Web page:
Happy Earth Birthday, Mom

Four score and twelve years ago you arrived on this planet. I didn’t know you then as I am your daughter, but up until three years and a couple of months ago I could say I’d known you my whole life. And even though you are no longer with us here, I still know you.

So many times I almost reach for the phone to call you with some funny or important news. Those last years here you rarely answered as you didn’t recognize the sound as coming from your phone. Or by the time you followed the cord around your neck it was too late. Eventually I would reach you and you would be sad because I hadn’t called you before. Yes, I did laugh at you, but not behind your back. Your son Corbin and I laughed at you to your face, and you laughed with us. Often I laughed at your quirks and foibles because I did some of them myself. As I reached my sixties I saw in myself more and more of you. Sometimes it was scary, and other times it was good.

Your daughter Nancy and I had a good time in Tombstone on Saturday. Twice we were asked if we were sisters. We never seemed to look anything alike when we were younger, but there must have been enough of both you and Dad in each of us to bring us here. I think Nancy got the prettier parts so I don’t mind at all. Of course I always say that she is much older than I am, but she, being a quick study, beat me to it the last time.

Your son Kurt has a lot going on in his life, still, and wasn’t available last time I was up there, but hope to see him in June. He is so slim now that I must admit to some envy.

Anyway, Mom, I love and miss you. I am so thankful for all the good memories that outweigh the hard ones. I am sure you are happy now, and I am planning on heading your way when I’m done here.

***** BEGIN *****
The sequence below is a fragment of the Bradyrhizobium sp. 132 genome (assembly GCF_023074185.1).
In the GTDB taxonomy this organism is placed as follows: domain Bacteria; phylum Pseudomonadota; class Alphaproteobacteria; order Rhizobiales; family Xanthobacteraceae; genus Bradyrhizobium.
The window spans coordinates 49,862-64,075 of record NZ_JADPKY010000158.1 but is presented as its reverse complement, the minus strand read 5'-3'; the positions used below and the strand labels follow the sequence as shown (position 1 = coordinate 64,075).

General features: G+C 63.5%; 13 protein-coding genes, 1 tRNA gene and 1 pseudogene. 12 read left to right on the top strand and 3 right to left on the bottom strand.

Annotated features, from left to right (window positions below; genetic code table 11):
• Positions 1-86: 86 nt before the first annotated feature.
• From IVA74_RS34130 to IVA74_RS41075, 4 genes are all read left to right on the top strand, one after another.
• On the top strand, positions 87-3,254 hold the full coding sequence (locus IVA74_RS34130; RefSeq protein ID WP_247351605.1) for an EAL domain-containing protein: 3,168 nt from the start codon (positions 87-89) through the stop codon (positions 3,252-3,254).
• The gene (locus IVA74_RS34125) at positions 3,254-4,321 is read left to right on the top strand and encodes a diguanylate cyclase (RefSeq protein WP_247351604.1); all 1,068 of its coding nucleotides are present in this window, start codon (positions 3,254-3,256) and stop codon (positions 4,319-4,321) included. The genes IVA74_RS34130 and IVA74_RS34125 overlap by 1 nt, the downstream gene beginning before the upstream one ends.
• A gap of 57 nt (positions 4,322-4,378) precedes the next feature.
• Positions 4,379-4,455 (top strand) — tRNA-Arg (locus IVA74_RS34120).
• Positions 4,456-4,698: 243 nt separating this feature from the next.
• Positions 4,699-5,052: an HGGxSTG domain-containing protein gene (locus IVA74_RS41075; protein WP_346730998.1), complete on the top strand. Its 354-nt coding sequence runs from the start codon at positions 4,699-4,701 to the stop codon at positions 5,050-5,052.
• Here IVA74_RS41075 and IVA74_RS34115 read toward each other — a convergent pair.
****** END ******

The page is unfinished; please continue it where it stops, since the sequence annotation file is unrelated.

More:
Happy Birthday, Mom

Unhappy New Year Part Two

In Part One I had written about my son and his family evacuating their home, my mother’s cat’s demise, and my mother’s death. Since then the house was red-tagged and now has been demolished leaving them “paying mortgage on a pile of rubble,” as one news report put it. Mom’s “celebration of life” was held February 5th, and life has continued if heavily. 

A week after my mother passed away I got word that a former pastor had an unexpected heart attack and died. The next evening my beautiful Christel, a teacher and a marathoner, was out for a run. She wears reflective tape and is cautious at intersections, especially since a friend was killed recently while running with a group. Approaching an intersection just a few blocks into her run, she checked to make sure no one was signaling or slowing to turn. As she ran into the street a driver abruptly made the turn, hitting her. The car kept going, leaving her lying on the street in the path of traffic. She couldn’t move and lay there screaming for help. A couple of people heard her and moved her out of the street. Someone called 911. My daughter was taken to the hospital where tests revealed the femoral head of her right leg had been completely broken off of the femur.

Christel had surgery the following morning. What the doctor called “pins” and I call “screws” were used to reattach the leg to its head. She was forbidden to walk with any weight on that leg, drive or return to work for six weeks. Currently she is able to put 25% of her weight on it and will be back to work soon. She is such a fighter, that one. As of today, March 21st, the }#%^*%{ driver has not been found. Apparently my daughter mistook the make and/or model while flying through the air.

A couple of days later a longtime friend, Alice, passed away from the cancer she had been fighting. Her children and mine had been in elementary school together, some as very close friends.  By this time I was numb much of the time. When I wasn’t numb it seems I was crying. No loud wailing sounds, just tears falling. I hardly knew why I was crying each time. The smallest things could set me off, and still do. Restaurants, especially Red Lobster, where we had eaten with mom. The new tennis shoes we had bought her not yet worn. News that had me reaching for the phone to share with mom. Cats that look like George. Facebook posts from others who are grieving, particularly Alice’s daughter. All which will fade a little in intensity, at least enough to let me breathe.

And, as a brief return to form, I say this.

At least I have politics to rile me up…